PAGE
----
How a Generation’s Sneaker Became the Jordan 1

When Prince’s rock opera Purple Rain was released in 1984, popular culture underwent a radical transformation. A Super Bowl commercial featured Apple’s Macintosh computer introduction. The first-ever Video Music Awards were hosted by MTV. Not to add, I was a senior in high school, living in a state of existential paradox between extreme optimism and apprehensive terror about my eventual release into adulthood.

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America at the time was plagued by a recession, racial and gender difficulties, the AIDS pandemic, right-wing ideological posturing, and fierce culture conflicts amid an atmosphere of inventiveness and turmoil. On the other hand, Black culture, entertainment, and athletics also saw a fresh rebirth that dominated the media, box office, TV, and general public appeal. (Does this sound familiar?)

Growing up in Cincinnati as a Black teenager, I looked up to several Black luminaries as role models, but one in particular stood out to me: Michael Jordan, a rookie for the Chicago Bulls who resembled me and seemed to soar through the air while scoring points on the court. Jordan recently inked a five-year, 2.5 million dollar endorsement deal with Nike.

Even though my basketball skills were at best mediocre, I dared to dream of being as good as him by investing $65 in a pair of Jordan 1 sneakers, which, like the winged sandals of the Greek god Hermes, symbolized success, willpower, agility, high performance, and most importantly, coolness. Yes, Jordans represented a reality that I aspired to achieve in my own life as a disenfranchised adolescent in America like myself.

The secret sauce behind the Jordan 1 was actually pretty simple: they catered to customers from all walks of life, regardless of whether they were basketball fans or not. And because of its accessibility, the sneaker has grown even more legendary in the modern day, inspiring the creation of the 35-model Air Jordan brand.

Peter Moore, Nike’s first Creative Director and designer of the Jordan 1, is the solution. According to folklore, Michael Jordan’s agent David Falk proposed the moniker Air Jordan at a meeting with Nike officials in Washington because of the player’s ability to glide through the air gracefully while completing his signature dunk shots.

After the meeting, Moore allegedly saw an attendant giving a youngster a winged pendant, and while returning to the Nike headquarters in Beaverton, Oregon, he drew the winged logo on a cocktail napkin. “Can I have a pair of those wings? The flight attendant had just given it to him,” the passenger remarked. In 2018, Moore told Slam magazine. “After she handed me the wings, I took a seat and began sketching the wings. I positioned a basketball between them.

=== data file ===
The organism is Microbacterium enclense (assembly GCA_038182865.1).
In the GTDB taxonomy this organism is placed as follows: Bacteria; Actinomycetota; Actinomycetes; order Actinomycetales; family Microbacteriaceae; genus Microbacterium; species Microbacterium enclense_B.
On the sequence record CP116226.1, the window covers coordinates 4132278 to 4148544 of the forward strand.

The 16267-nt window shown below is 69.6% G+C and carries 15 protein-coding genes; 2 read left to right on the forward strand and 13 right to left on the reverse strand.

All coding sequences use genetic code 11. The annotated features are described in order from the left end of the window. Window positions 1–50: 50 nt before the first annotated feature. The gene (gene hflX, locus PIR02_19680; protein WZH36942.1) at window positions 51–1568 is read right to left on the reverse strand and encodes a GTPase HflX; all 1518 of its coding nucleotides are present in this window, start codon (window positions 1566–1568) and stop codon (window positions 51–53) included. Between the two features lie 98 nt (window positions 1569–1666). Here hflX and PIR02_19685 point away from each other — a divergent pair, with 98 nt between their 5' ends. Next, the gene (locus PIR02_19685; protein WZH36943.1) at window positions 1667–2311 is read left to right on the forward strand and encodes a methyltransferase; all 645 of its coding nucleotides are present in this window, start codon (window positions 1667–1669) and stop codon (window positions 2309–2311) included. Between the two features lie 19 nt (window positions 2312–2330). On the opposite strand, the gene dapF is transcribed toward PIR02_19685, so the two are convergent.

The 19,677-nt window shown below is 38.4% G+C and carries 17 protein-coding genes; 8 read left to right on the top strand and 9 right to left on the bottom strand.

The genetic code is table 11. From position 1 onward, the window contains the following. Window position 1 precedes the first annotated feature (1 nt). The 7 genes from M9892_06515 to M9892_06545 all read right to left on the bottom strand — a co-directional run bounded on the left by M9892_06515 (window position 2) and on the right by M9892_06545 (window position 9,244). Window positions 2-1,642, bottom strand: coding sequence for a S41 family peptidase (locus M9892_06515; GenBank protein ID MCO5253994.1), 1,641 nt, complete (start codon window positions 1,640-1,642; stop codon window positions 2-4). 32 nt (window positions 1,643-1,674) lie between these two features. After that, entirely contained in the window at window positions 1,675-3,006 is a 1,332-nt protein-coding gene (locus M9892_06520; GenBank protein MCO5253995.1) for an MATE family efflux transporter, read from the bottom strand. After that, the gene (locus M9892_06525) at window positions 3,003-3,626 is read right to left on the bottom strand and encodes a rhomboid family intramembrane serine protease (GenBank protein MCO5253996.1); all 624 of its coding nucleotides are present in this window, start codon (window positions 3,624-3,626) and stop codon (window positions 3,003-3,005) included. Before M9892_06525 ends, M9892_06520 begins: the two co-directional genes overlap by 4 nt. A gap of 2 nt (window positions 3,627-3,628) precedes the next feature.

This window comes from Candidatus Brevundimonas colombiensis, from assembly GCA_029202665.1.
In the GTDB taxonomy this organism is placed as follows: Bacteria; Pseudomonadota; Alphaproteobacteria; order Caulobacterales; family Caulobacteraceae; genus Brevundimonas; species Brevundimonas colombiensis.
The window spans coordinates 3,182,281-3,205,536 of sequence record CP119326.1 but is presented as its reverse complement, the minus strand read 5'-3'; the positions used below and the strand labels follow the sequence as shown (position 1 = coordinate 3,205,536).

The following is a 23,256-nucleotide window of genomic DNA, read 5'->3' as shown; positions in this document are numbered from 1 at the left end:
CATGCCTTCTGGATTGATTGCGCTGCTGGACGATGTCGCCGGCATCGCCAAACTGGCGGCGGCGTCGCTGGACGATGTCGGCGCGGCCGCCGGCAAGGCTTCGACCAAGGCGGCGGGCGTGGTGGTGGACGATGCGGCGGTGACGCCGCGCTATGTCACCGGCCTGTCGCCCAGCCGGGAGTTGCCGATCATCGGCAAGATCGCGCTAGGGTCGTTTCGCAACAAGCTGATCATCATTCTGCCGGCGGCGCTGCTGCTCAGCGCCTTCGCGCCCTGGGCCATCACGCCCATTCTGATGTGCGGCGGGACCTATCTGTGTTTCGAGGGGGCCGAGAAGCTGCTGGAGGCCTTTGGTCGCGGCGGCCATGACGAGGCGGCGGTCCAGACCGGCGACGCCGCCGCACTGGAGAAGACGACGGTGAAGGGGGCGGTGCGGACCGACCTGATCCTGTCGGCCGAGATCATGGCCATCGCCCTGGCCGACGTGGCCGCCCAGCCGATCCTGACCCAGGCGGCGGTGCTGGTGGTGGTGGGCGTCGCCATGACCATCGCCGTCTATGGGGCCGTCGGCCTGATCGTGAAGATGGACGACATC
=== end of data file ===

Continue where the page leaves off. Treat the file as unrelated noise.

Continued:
The remainder is recorded history. The most noticeable (and disruptive) innovation of the Jordan 1 design was the color. This was in addition to the inventive construction, which included air cushions, padded ankle collars for a more comfortable fit, a heel cup for additional support, fixed straps to the forefoot and ankle for more stability, and a winged logo on the upper part of the high tops. The majority of NBA-required basketball footwear in 1984 were either all-white or all-black. On occasion, the team’s accent color was paired with white shoes. By designing the Jordan 1 in the Chicago Bulls’ colors of red, black, and white, Moore advanced this theory. This colorway of the Jordan 1 earned it the moniker “BRED.” Like the man who wore them, the Jordan 1 was bold and brash, drawing a lot of attention. In actuality, Jordan was fined $5,000.00 for every game in which he donned his Jordan 1. After the sneakers gained notoriety as “BANNED,” Nike wisely chose to turn lemons into lemonade.

Nike, a relatively newcomer to the athletic shoe industry with innovative marketing techniques and state-of-the-art technology, used the $5,000 fines as a springboard to ignite a revolution among young Americans and community-build an even larger fan base around the newest NBA star. a Nike ad showing a youthful Jordan dunking a basketball while sporting censor bars over his shoes. “On September 15, Nike created a revolutionary new basketball shoe,” the voiceover continues. The NBA removed them from the game on October 18. Thankfully, you are not allowed to quit wearing them by the NBA.

The Jordan 1 and subsequently Air Jordan’s notoriety and instant cool ness were a marketing and fashion gaffe that no one else could match. It was the height of an athlete-branded product. As a result, among of the most sought-after sneakers available today are the Jordan 1. A pair of Jordan 1s was sold by Sotheby’s auction house in 2020 for $560,000. Sneakerhead culture made it possible for people to purchase, exchange, and resell sneakers thanks to eBay. similar days, similar activities take place on websites like StockX, Grailed, and Round Two, in stores like Flight Club and Stadium Goods, on social media sites like Instagram and Twitter, and on applications like GOAT. Jordan 1 has gained fashion cache thanks to partnerships with high-end labels like Off-White, Comme des Garçons, and Christian Dior. Through their partnerships with professional BMX biker Nigel Sylverster and rapper Travis Scott from Houston, Jordan 1 has been able to attract even younger consumers with the help of youthful influencers.